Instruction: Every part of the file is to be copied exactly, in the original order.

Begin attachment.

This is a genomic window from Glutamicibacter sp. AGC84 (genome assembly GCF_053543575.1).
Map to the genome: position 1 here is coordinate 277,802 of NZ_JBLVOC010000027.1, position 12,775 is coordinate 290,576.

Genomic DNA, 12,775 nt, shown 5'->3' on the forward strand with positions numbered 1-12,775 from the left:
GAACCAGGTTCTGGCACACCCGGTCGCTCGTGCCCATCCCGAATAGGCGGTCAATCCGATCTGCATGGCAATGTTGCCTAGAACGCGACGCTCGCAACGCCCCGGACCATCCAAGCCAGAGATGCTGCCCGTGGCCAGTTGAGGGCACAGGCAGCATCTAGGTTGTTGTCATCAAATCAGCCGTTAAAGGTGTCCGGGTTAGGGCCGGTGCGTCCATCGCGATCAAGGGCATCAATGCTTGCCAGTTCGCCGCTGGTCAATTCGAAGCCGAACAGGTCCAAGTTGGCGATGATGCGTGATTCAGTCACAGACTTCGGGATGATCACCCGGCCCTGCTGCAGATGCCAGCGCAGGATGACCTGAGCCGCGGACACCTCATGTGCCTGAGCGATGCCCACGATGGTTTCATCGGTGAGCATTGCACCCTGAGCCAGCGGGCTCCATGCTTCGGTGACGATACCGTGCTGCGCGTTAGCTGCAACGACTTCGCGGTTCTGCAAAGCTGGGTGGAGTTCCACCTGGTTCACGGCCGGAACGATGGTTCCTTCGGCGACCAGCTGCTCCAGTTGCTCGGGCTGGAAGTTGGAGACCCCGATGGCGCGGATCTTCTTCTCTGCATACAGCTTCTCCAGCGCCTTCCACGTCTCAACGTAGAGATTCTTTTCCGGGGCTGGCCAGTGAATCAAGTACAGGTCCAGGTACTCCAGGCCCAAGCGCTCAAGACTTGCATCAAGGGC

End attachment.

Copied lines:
This is a genomic window from Glutamicibacter sp. AGC84 (genome assembly GCF_053543575.1).
Map to the genome: position 1 here is coordinate 277,802 of NZ_JBLVOC010000027.1, position 12,775 is coordinate 290,576.

Genomic DNA, 12,775 nt, shown 5'->3' on the forward strand with positions numbered 1-12,775 from the left:
GAACCAGGTTCTGGCACACCCGGTCGCTCGTGCCCATCCCGAATAGGCGGTCAATCCGATCTGCATGGCAATGTTGCCTAGAACGCGACGCTCGCAACGCCCCGGACCATCCAAGCCAGAGATGCTGCCCGTGGCCAGTTGAGGGCACAGGCAGCATCTAGGTTGTTGTCATCAAATCAGCCGTTAAAGGTGTCCGGGTTAGGGCCGGTGCGTCCATCGCGATCAAGGGCATCAATGCTTGCCAGTTCGCCGCTGGTCAATTCGAAGCCGAACAGGTCCAAGTTGGCGATGATGCGTGATTCAGTCACAGACTTCGGGATGATCACCCGGCCCTGCTGCAGATGCCAGCGCAGGATGACCTGAGCCGCGGACACCTCATGTGCCTGAGCGATGCCCACGATGGTTTCATCGGTGAGCATTGCACCCTGAGCCAGCGGGCTCCATGCTTCGGTGACGATACCGTGCTGCGCGTTAGCTGCAACGACTTCGCGGTTCTGCAAAGCTGGGTGGAGTTCCACCTGGTTCACGGCCGGAACGATGGTTCCTTCGGCGACCAGCTGCTCCAGTTGCTCGGGCTGGAAGTTGGAGACCCCGATGGCGCGGATCTTCTTCTCTGCATACAGCTTCTCCAGCGCCTTCCACGTCTCAACGTAGAGATTCTTTTCCGGGGCTGGCCAGTGAATCAAGTACAGGTCCAGGTACTCCAGGCCCAAGCGCTCAAGACTTGCATCAAGGGC